Living with M.S.

"Living with M.S. is sort of like training for a long race. The harder you try, and the longer you keep at it, the stronger you become.
Eventually, looking back, you may be amazed at the power you possessed, even when you had no idea it was within your reach." (Linda Ann Nickerson)


Trail tumble: No wrist for the wicked

I'm sSitting here in an arm sling, typing with one hand. At least, I have a good story. I didn’t just fall down for no reason. (Hey, it happens a lot. Ask any MSer. Been there plenty.)

I tumbled down a steep hill during a weekend trail race. Actually, it was a hill that dropped into a riverbank. And, truth be told, I was hiking, rather than running, this time.

A new running friend and I had just come from another mid-race mishap, in which she helped carry an injured runner to rescue. Here’s that story: 3 women carry injured runner from trail course.

We were making our way back to the start/finish spot when my own accident happened.

I am pretty sure I landed full weight on one wrist. I even heard it crunch. As soon as I stood up, with the assistance of a trail buddy, who grabbed my un-sore arm, I knew something wasn’t right. I grabbed my Fitbit activity tracker with my teeth to remove it from my now-throbbing wrist and yanked my ring off that hand.

Factor in the MS queasies, the “I know I hurt something” shakes, and the nearly-ever-present MS vertigo, and it became a weird walk back from that spot. Plus, I was holding the sore arm up over my head, as it was already swelling. 

We finally completed the return, which was maybe a mile.

The friendly race concessions volunteers were kind enough to give me a plastic baggie, which I filled with ice from one of their coolers. I climbed in my car and headed for the ER, driving with my left arm propped up against the car window and praying for no traffic stops.

At the hospital, the front desk attendant looked up from his medical school textbook (I kid you not.) and noticed my pinned-on race bib and my left hand clutched across me towards my right shoulder.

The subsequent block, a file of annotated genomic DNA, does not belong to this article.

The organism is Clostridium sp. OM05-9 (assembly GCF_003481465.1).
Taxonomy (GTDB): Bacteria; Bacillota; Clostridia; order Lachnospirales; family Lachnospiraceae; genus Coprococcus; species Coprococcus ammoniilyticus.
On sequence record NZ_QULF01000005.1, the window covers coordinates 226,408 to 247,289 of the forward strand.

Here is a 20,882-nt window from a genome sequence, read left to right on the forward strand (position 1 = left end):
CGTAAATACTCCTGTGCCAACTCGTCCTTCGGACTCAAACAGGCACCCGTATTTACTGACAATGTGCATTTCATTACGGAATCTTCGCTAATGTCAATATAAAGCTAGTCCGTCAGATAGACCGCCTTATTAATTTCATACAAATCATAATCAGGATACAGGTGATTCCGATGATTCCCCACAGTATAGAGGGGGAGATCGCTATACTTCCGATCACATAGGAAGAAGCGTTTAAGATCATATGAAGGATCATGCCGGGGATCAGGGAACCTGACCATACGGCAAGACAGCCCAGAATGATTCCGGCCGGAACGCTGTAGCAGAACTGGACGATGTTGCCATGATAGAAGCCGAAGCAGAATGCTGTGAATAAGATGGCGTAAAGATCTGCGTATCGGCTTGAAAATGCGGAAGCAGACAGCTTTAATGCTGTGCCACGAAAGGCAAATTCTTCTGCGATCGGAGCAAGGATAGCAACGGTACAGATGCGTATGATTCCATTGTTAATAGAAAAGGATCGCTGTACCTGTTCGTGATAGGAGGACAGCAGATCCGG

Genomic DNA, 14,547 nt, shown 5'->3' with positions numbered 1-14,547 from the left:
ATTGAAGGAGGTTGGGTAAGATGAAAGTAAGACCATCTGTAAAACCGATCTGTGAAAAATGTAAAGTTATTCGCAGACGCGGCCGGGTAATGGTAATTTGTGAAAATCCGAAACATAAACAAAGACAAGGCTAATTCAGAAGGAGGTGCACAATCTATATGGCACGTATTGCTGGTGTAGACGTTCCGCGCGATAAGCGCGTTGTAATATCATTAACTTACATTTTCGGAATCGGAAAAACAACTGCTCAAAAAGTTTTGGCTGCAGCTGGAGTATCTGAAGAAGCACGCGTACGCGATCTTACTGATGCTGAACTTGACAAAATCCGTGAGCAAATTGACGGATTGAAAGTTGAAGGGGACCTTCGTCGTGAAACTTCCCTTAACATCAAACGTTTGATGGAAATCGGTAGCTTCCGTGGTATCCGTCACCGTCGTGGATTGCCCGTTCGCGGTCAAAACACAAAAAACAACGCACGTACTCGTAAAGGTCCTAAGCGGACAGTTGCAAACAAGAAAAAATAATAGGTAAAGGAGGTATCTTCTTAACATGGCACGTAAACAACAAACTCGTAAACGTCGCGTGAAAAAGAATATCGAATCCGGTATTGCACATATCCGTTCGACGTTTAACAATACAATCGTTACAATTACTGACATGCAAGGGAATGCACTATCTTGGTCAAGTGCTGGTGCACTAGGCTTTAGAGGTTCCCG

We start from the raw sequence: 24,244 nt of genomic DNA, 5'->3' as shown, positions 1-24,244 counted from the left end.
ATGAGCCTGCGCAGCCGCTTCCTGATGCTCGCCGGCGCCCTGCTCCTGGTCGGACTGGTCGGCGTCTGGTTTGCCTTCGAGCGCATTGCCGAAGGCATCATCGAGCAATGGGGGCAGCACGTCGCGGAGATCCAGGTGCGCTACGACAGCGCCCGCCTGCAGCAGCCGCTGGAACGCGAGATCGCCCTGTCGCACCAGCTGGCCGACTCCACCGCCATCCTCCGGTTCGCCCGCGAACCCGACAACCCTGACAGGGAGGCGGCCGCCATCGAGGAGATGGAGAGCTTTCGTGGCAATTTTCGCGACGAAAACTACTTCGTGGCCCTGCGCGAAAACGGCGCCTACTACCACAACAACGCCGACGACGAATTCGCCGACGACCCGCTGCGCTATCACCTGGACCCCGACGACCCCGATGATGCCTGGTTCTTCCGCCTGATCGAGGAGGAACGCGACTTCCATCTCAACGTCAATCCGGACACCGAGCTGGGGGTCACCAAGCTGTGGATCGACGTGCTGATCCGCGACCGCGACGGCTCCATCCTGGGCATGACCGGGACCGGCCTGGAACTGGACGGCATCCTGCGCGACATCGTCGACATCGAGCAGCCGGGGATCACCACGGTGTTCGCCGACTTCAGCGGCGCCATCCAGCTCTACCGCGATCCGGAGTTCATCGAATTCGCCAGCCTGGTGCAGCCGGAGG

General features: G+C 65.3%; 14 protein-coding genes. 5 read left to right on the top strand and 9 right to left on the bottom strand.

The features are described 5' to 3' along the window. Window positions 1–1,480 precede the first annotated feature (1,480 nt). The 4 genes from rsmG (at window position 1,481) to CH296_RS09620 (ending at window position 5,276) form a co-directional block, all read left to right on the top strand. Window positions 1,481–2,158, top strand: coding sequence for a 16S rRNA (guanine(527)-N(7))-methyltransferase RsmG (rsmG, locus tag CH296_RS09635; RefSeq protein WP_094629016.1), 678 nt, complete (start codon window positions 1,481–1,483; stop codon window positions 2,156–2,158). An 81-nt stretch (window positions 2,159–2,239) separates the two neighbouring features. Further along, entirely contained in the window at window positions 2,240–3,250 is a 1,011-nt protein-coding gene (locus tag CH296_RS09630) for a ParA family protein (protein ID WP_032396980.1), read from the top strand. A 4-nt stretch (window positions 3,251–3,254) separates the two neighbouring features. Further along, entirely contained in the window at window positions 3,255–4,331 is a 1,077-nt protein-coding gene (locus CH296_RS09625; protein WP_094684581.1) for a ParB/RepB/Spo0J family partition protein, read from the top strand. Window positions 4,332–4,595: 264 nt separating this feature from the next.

“Having chest pains after a race?” he asked. Seriously? I thought. On my right side?

“Nope. It’s my wrist,” I said. By now, the thing was quite swollen.

Sitting in the waiting room, I was attacked by a killer hot flash and nearly broke my front teeth, just trying to wriggle out of my pullover compression jacket without using my hurt wing. (MSers: Feel free to chime in here about the sorts of things that can happen to us when we overheat.) A kind stranger lady stepped in to rescue me from the errant garment by holding and gently pulling the sleeve on my good arm till I freed it and coaxing the thing over my head.

It’s a fair bet she’s somebody’s mom.

Whew! That was better.

Once I was inside the ER unit, the staff sent me straight for x-rays, which revealed a broken wrist. Now I have a clunky cast. So much for wearing those festive long-sleeved holiday clothes.

I’m not exactly old-hand at doing life one-handed. At least, I didn’t hurt my writing hand. But did you ever try putting on socks (or other stuff), opening water bottles, buttoning shirts, combing out long hair, or typing with one hand? One might say just about every daily task takes some extra elbow grease when one arm is tied … well, you get the picture.

Seeing the ortho in a bit for follow-up. I’m keeping my fingers crossed that the doc won’t suggest surgery.

And, right about now, I wanna thank the person who invented holiday gift bags.

Related items:

 Public domain artwork

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1 comment:

  1. What a day!
    Hang in there, if only on one wing.
    Oh, and "you're welcome", about the gift bag thing.


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